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      NIH disease funding levels and burden of disease.
      ) and the reported stigmatization of sufferers (
      • Sirey J.A.
      • Bruce M.L.
      • Alexopoulos G.S.
      • Perlick D.A.
      • Raue P.
      • Friedman S.J.
      • Meyers B.S.
      Perceived stigma as a predictor of treatment discontinuation in young and older outpatients with depression.
      ).
      However, several differences exist between MDD and other psychiatric disorders in which replicable genetic associations have been identified, including higher prevalence, greater diagnostic uncertainty, lower heritability, and, crucially, increased heterogeneity. One known source of heterogeneity that may contribute substantially is age at onset (AAO). Onset can occur at any stage of life, yet many factors associated with MDD are either age specific or age restricted. These include biological events such as puberty, menopause, and dementia, and environmental risk factors including childhood maltreatment, childbirth, and divorce. Earlier onset is associated with increased risk in first-degree relatives and with higher heritability (
      • Weissman M.M.
      • Wickramaratne P.
      • Merikangas K.R.
      • Leckman J.F.
      • Prusoff B.A.
      • Caruso K.A.
      • et al.
      Onset of major depression in early adulthood: Increased familial loading and specificity.
      ,
      • Nierenberg A.A.
      • Trivedi M.H.
      • Fava M.
      • Biggs M.M.
      • Shores-Wilson K.
      • Wisniewski S.R.
      • et al.
      Family history of mood disorder and characteristics of major depressive disorder: A STAR*D (sequenced treatment alternatives to relieve depression) study.
      ,
      • Tozzi F.
      • Prokopenko I.
      • Perry J.D.
      • Kennedy J.L.
      • McCarthy A.D.
      • Holsboer F.
      • et al.
      Family history of depression is associated with younger age of onset in patients with recurrent depression.
      ,
      • Lyons M.J.
      • Eisen S.A.
      • Goldberg J.
      • True W.
      • Lin N.
      • Meyer J.M.
      • et al.
      A registry-based twin study of depression in men.
      ,
      • Yang F.
      • Li Y.
      • Xie D.
      • Shao C.
      • Ren J.
      • Wu W.
      • et al.
      Age at onset of major depressive disorder in Han Chinese women: Relationship with clinical features and family history.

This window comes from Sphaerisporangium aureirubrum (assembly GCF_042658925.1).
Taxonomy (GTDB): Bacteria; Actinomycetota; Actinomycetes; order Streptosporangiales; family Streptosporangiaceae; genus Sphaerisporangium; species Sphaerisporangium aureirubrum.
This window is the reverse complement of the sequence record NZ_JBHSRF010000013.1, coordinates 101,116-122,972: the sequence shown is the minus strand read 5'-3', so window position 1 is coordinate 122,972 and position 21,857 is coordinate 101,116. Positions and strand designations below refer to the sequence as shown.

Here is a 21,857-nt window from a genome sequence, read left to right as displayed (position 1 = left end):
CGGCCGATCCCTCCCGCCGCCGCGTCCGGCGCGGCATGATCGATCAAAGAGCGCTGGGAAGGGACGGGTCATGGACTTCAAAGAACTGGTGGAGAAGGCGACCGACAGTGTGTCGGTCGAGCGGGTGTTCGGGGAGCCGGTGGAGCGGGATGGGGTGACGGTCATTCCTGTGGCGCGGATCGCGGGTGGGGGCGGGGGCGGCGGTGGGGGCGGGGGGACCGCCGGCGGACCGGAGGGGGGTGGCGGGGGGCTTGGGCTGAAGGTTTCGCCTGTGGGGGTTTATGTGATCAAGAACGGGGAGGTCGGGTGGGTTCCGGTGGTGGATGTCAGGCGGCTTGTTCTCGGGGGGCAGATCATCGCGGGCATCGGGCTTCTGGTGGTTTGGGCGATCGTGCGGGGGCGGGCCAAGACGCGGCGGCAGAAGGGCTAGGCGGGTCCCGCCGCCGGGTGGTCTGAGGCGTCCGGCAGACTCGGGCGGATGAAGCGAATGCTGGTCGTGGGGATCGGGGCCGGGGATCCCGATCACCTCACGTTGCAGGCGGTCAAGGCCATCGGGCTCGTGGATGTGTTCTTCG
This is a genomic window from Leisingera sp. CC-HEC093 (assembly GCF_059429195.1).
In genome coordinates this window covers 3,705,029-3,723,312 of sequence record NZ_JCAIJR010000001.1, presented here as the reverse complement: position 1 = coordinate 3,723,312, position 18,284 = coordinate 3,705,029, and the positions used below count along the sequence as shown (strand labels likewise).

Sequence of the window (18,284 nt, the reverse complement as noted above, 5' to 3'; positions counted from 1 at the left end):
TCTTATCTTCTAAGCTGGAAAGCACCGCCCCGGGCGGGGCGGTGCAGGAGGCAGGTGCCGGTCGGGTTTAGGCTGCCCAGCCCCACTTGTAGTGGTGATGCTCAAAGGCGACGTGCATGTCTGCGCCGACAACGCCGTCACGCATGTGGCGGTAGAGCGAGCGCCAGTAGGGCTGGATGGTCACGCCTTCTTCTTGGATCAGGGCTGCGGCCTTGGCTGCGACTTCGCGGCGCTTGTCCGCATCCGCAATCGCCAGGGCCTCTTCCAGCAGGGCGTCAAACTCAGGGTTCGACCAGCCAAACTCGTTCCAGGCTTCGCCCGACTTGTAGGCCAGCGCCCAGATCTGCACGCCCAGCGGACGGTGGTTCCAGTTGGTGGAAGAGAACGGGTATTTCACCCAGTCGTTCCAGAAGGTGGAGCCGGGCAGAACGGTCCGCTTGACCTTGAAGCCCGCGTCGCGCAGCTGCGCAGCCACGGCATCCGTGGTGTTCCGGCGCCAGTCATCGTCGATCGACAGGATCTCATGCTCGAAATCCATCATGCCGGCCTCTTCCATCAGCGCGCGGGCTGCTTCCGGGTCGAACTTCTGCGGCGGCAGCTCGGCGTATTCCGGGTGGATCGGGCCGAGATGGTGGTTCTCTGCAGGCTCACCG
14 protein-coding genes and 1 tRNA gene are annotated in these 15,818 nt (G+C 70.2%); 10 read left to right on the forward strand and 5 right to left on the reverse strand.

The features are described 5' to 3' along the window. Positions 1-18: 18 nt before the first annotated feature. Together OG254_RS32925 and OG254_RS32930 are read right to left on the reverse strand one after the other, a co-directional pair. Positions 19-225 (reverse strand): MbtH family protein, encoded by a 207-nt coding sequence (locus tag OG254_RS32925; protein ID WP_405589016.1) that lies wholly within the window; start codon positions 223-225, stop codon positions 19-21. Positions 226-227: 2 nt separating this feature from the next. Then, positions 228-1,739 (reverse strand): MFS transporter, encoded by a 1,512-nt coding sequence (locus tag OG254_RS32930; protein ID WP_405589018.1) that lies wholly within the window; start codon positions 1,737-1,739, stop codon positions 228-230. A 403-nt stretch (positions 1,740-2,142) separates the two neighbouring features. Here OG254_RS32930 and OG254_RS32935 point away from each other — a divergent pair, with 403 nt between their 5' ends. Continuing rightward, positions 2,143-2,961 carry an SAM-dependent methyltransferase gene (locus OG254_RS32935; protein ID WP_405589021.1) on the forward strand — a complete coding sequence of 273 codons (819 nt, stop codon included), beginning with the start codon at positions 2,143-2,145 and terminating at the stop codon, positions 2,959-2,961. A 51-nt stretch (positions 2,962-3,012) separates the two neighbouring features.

). Considerable differences in the transmission of early- versus late-onset MDD have also been reported (
      • Wickramaratne P.J.
      • Weissman M.M.
      Onset of psychopathology in offspring by developmental phase and parental depression.
      ,
      • Kendler K.S.
      • Gatz M.
      • Gardner C.O.
      • Pedersen N.L.
      Age at onset and familial risk for major depression in a Swedish national twin sample.
      ), with some studies suggesting the effects of novel genetic risk factors for MDD appearing later in life (
      • Gillespie N.A.
      • Kirk K.M.
      • Evans D.M.
      • Heath A.C.
      • Hickie I.B.
      • Martin N.G.
      Do the genetic or environmental determinants of anxiety and depression change with age? A longitudinal study of Australian twins.
      ,
      • Nivard M.G.
      • Dolan C.V.
      • Kendler K.S.
      • Kan K.J.
      • Willemsen G.
      • Van Beijsterveldt C.E.
      • et al.
      Stability in symptoms of anxiety and depression as a function of genotype and environment: a longitudinal twin study from ages 3 to 63 years.
      ).
      Here we build on the previous mega-analysis of the Major Depressive Disorder Working Group of the Psychiatric Genomics Consortium (PGC-MDD), using AAO to stratify cases within a sample of 8920 cases and 9521 control subjects, with the goal of reducing heterogeneity. For each of the nine PGC-MDD samples (
      • Rietschel M.
      • Mattheisen M.
      • Frank J.
      • Treutlein J.
      • Degenhardt F.
      • Breuer R.
      • et al.
      Genome-wide association-, replication-, and neuroimaging study implicates HOMER1 in the etiology of major depression.
      ,
      • Sullivan P.F.
      • De Geus E.J.
      • Willemsen G.
      • James M.R.
      • Smit J.H.
      • Zandbelt T.
      • et al.
      Genome-wide association for major depressive disorder: a possible role for the presynaptic protein piccolo.
      ,
      • Shi J.
      • Potash J.B.
      • Knowles J.A.
      • Weissman M.M.
      • Coryell W.
      • Scheftner W.A.
      • et al.
      Genome-wide association study of recurrent early-onset major depressive disorder.
      ,
      • Muglia P.
      • Tozzi F.
      • Galwey N.W.
      • Francks C.
      • Upmanyu R.
      • Kong X.Q.
      • et al.
      Genome-wide association study of recurrent major depressive disorder in two European case-control cohorts.
      ,
      • Wray N.R.
      • Pergadia M.L.
      • Blackwood D.H.
      • Penninx B.W.
      • Gordon S.D.
      • Nyholt D.R.
      • et al.
      Genome-wide association study of major depressive disorder: new results, meta-analysis, and lessons learned.
      ,
      • Shyn S.I.
      • Shi J.
      • Kraft J.B.
      • Potash J.B.
      • Knowles J.A.
      • Weissman M.M.
      • et al.
      Novel loci for major depression identified by genome-wide association study of Sequenced Treatment Alternatives to Relieve Depression and meta-analysis of three studies.
      ,
      • Lewis C.M.
      • Ng M.Y.
      • Butler A.W.
      • Cohen-Woods S.